Saturday, 31 May 2014

Ian's Little Owl nest box success

It has been good to find the Little Owls have been using the nest boxes which I erected last winter around Cropwell Butler as well as the boxes at Clifton Grove which Rob Hoare has kindly granted me permission to monitor with him.

I was pleased to find an already ringed female with chicks, she appears to not be a South Notts ringed bird so I look forward to finding out more about her shortly.

It was also good to know that some of these rather smelly chicks had very full bellies regardless of the cool and wet weather we have had recently.

Ian

 

Friday, 30 May 2014

Clifton Grove and Barton under threat again!

The Clifton Grove and Brandshill area of the Trent Valley is one of the county's great wildlife hotspots, and once again it appears to be under threat. The Council are planning extensive sand and gravel extraction across a large area of a site which hosts a numbers of resident red-listed bird species that are of high conservation concern: Grey Partridge, Lesser-spotted Woodpecker, Skylark, Song Thrush, Marsh Tit, Starling, Linnet, Reed Bunting and the Corn Bunting.

It is also a key stop-off point for migrants such as Ring Ouzel, Wheatear, Short-eared Owl, Hobby and Whinchat and a large cast of migrant waders.

There are also a host of Little Owl nest boxes which myself and Rob monitor yearly, which also fall into this zone.

Please voice your concerns wherever possible. The Clifton Pastures area has been very badly effected by the tram and A453 developments as of late and now the proposed activity at Barton looks set to bring further upset.

Check out Rob Hoare's fantastic Clifton Grove Birds website for further information:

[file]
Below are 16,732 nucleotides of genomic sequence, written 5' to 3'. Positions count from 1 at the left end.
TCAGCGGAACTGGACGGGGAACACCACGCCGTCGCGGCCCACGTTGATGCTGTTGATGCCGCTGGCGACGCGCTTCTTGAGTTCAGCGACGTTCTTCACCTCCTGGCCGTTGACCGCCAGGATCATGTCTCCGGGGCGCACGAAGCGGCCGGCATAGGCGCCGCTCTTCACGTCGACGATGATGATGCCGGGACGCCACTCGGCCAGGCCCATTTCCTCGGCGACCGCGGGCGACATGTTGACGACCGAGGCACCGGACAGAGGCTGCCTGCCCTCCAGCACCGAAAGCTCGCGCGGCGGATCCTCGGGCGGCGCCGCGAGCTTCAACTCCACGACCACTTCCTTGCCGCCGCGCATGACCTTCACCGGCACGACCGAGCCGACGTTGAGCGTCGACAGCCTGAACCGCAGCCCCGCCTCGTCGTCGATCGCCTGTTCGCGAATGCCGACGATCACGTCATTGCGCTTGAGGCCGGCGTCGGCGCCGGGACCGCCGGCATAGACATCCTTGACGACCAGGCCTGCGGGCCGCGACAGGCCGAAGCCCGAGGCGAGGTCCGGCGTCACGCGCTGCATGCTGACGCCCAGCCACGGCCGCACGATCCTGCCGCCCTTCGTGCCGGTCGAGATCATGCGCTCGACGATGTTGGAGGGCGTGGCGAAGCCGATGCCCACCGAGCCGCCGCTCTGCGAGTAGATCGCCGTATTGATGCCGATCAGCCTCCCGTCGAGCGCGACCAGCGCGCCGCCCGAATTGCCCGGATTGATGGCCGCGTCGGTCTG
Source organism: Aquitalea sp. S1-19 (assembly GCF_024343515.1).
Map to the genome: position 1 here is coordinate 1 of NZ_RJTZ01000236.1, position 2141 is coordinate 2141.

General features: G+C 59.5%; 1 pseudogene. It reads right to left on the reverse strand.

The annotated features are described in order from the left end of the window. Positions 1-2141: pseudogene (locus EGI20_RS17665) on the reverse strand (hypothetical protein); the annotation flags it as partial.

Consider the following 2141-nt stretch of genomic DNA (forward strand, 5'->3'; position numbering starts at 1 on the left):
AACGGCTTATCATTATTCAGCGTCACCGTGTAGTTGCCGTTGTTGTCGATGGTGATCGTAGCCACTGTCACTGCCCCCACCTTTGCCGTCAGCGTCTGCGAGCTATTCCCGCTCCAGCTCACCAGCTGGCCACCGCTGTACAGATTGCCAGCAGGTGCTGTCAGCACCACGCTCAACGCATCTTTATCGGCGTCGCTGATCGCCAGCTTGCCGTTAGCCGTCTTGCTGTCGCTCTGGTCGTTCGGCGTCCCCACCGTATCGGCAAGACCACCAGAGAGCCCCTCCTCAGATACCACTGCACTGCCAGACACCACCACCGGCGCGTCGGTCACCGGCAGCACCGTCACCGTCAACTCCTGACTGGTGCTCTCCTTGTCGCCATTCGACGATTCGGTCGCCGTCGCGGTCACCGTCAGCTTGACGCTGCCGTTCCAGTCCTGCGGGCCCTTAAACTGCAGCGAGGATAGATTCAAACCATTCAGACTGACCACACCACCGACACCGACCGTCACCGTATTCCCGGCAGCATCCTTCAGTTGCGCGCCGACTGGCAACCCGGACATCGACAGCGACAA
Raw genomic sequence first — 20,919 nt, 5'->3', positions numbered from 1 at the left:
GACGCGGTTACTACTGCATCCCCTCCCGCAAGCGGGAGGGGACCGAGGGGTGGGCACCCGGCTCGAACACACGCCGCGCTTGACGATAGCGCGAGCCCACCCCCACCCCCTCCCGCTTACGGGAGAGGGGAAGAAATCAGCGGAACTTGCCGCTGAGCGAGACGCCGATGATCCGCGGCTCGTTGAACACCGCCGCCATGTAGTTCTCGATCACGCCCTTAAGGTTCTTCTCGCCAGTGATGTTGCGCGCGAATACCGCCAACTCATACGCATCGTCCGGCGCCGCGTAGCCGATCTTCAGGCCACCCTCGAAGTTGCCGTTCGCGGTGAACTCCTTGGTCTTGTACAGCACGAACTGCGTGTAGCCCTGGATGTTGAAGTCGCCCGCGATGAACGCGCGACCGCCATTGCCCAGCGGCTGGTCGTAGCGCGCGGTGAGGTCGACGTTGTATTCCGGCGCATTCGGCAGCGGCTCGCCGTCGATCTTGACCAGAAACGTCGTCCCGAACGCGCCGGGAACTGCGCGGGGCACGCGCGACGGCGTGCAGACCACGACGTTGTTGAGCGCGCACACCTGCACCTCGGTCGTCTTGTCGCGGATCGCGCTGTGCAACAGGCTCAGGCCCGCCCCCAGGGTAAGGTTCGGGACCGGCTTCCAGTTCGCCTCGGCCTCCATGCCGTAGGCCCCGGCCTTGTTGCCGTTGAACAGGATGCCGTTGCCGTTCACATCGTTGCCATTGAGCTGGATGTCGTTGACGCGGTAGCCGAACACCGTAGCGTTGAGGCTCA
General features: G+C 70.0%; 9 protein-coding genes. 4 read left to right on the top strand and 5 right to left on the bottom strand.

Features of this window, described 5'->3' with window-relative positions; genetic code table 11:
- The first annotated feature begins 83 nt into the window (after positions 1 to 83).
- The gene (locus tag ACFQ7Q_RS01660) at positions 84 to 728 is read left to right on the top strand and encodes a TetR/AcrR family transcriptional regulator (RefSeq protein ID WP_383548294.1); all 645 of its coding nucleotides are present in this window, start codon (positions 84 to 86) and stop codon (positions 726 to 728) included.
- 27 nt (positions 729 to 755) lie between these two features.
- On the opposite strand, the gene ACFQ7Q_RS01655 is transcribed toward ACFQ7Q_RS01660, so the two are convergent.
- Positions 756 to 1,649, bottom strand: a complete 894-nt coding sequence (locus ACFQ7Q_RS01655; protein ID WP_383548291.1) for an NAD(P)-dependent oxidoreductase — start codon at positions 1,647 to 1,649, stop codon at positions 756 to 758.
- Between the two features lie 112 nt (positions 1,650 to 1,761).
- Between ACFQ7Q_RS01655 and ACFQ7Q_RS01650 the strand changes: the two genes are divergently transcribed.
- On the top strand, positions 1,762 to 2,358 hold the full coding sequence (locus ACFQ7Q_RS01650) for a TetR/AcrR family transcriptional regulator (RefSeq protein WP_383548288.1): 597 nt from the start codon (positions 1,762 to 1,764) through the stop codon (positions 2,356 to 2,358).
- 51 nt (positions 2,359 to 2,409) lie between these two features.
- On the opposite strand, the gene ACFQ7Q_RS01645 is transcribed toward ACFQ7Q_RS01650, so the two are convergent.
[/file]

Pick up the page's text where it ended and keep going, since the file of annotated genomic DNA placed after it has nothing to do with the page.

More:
http://www.cliftongrovebirds.co.uk/gravel.html

Ian

Recent Recoveries

A Cormorant which was colour-ringed as a chick at Attenborough Nature Reserve in April 2013 was re-sighted at Cossington, Leicestershire in March 2014. Another Cormorant which was also colour-ringed as a chick at Attenborough Nature Reserve in April 2013 was re-sighted at Lound, Retford in July 2013.

A Sparrowhawk which was ringed as a chick at Clifton in 2009 was recovered after hitting a window in Market Rasen, Lincolnshire in March 2014.

A Great Tit ringed as a chick at Cotham, Nottinghamshire in May 2009 and a Great Tit ringed as a chick at Hawton in June 2012 were both controlled at Elston, Nottinghamshire during January 2014.

Two Lesser Redpoll which were ringed at Bestwood in September 2011 were both controlled at Warsop in February 2014.

Ian

Thursday, 29 May 2014

Attenborough CES Visit 3, Sunday 25 May

The Met Office are as accurate with their forecasts as I am picking the lottery numbers, which led to Nabegh, Sue, Duncan, Gary and I spending the first half hour of this CES session standing in the pouring rain with the nets still in their bags. It did stop which allowed us to put up the nets, then started, then stopped etc. which had us on the starting blocks to run and furl until about 09:00 when the cloud started to break up. It was worth our perseverance as we had the best catch of the season so far and a little variety with a new Kingfisher, Great Spotted Woodpecker and Magpie.

The totals were 29 new and 14 retrap, made up as follows (new/retrap): Song Thrush 0/1, Blackcap 4/3, Great Tit 6/2, Blue Tit 0/1, Chiffchaff 0/1, Bullfinch 1/0, Robin 1/1, Dunnock 2/1, Garden Warbler 1/1, Reed Warbler 1/1, Long-tailed Tit 10/1, Blackbird 0/1, Great Spotted Woodpecker 1/0, Kingfisher 1/0, Magpie 1/0.